Although this is officially metropolitan Nashville, I live far enough away from downtown that wild animals roam rather freely.
You may have already read about Chuck, the groundhog, and the other variety of squirrels, but I have also seen snakes, rabbits, opossums, and deer roaming through this property on a fairly regular basis. As I see new animals, I try to do a little research on them and end up learning some pretty cool things.
There must be a rabbit hutch in the thicket close to the creek down my driveway because when I first moved in, every time I pulled in or left I saw a fat gray rabbit hopping towards the trees. He was cute, but I was never able to get a good picture of him. I figured I’d see him again later, but I have not seen him in a while. My sister caught a glimpse of him as she drove up my driveway on Christmas Eve, though, so it is nice to know he (or she) is still around.
Hopefully, my camera will soon catch the rabbit and what appears to be a raccoon who has been trying to get into my garbage bins or the coyote who might have marked my garbage bin as his own territory.
Yep, I said coyote. I was wandering around my house talking on the phone a few weeks ago when I noticed my cat acting funny. He led me to the back window nearest the hill and was meowing. I looked out and saw very furry, pointy ears. I thought it was a fox but then he moved and I realize how big he was. The fat, happy guy was almost as large as a German Shepherd! He was watching something on the neighbor’s property but I guess it spooked him because he ran on up the hill back into the woods. It was a few days after that when I noticed wet “tag” marks above the raccoon prints on my garbage. I figured the coyote might be trying to mark his territory.
Toward the end of summer, I was in my office working and noticed something strange in the grass. It looked like a large, white leaf or feather or something.
Peering through the binoculars, I could see scales and realized it was actually a snake skin. Yikes!
Of course, I immediately went outside to check it out. As it turns out, it was very fresh. Very!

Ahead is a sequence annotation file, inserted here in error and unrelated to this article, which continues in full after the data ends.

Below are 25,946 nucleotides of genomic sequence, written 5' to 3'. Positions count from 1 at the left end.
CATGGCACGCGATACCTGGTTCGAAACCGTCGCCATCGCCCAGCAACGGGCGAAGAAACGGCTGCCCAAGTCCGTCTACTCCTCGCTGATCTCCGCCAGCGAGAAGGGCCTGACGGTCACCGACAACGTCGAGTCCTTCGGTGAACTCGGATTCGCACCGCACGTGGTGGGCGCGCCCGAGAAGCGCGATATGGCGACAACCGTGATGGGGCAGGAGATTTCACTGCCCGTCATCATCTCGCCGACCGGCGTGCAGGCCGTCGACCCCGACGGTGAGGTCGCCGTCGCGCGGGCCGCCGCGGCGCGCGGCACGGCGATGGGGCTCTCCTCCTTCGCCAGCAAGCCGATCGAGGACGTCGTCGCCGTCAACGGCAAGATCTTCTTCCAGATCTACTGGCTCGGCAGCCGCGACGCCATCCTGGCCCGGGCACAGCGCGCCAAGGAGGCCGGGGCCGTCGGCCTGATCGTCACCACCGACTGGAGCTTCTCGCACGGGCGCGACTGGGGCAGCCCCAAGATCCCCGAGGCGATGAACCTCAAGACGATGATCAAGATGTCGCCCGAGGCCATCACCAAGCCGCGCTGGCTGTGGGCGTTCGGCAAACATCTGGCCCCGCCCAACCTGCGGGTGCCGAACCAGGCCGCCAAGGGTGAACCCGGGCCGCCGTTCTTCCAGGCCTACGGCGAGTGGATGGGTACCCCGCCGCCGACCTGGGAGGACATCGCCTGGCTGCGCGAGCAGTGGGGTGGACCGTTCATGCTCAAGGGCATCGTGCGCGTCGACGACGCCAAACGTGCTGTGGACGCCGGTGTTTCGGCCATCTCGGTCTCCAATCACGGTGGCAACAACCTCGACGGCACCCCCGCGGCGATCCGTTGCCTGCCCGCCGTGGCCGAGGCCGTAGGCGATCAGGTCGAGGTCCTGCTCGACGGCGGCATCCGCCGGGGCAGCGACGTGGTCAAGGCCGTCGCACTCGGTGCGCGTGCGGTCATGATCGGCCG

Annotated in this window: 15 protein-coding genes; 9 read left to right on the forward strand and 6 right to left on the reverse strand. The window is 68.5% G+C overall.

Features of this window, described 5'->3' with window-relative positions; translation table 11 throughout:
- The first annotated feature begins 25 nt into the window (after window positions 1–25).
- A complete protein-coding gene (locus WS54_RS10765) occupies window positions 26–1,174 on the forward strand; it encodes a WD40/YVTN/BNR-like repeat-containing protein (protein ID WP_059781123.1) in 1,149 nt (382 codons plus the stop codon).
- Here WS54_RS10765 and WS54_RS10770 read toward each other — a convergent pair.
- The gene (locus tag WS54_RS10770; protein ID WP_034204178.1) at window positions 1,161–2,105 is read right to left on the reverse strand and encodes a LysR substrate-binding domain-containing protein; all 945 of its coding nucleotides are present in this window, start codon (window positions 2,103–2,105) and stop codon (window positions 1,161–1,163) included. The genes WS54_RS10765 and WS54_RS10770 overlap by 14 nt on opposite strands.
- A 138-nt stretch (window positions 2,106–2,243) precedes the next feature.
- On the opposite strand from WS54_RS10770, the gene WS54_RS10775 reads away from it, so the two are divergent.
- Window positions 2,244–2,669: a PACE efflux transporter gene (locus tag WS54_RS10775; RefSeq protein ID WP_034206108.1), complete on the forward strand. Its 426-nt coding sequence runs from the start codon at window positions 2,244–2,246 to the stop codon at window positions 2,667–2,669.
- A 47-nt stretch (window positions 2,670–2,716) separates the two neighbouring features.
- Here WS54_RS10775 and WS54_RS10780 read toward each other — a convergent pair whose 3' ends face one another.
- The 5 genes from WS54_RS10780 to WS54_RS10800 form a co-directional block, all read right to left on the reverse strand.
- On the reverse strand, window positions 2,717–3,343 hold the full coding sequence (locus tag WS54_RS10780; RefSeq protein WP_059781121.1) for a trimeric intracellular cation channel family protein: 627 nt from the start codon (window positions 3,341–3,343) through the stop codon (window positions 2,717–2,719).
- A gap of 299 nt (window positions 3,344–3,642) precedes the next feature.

I used a metal steak to pick it up and carry it over to my patio. Then I gently unwrapped it. It was still wet so I was able to stretch it out to full length and measure it. It was over 3′ even with its tail piece missing.
After I stretched it out so easily, it occurred to me that what I saw through the binoculars may well have been the snake coming out of its skin. That is how fresh the skin was. I left it stretched out on the patio and it was dry as dust in less than 24 hours, so when I picked it up, it was very, very fresh.
Needless to say, I watched my step around the yard after that. I had seen a small (baby) snake in the creek out front not long after I moved in. More recently, I was checking on the bird feeder out front and saw what appeared to be another small snake (or salamander) sliding down the hill back to the creek. I guess we are both doing well at keeping our distance from each other.
I guess I found the culprit to all those dove feathers still piled up under the feeder from the other day.
Not long ago, as I was working I glanced out the window just in time to see a hawk take a swipe at the birds on the side feeder. I guess he missed because he stuck around for a bit looking for a better angle until he saw me trying to get a photo of him. He stayed nearby for a while, though.
He or she was a smaller hawk with a rounded tail because I first thought he was a large dove, but doves don’t dive-bomb other birds. My guess is a Cooper’s Hawk. One day I will have a camera with a great zoom and so will have a better change at capturing him or her.
Frequently enough I see the larger hawks flying around outside. Just the other day, I watched a hawk land in a huge pine tree across the street. He had a large, white chest and was a very big bird, much like the one I got a photo of in Bird’s Abound:
Since he was so large and I have no idea what he’s really after, I was preparing to spook the birds that were taking turns at my feeder so they might escape. Fortunately, he ended up flying around the side of the house. He sometimes perches in some of the trees in the back but as soon as he sees me watching him, he flies away.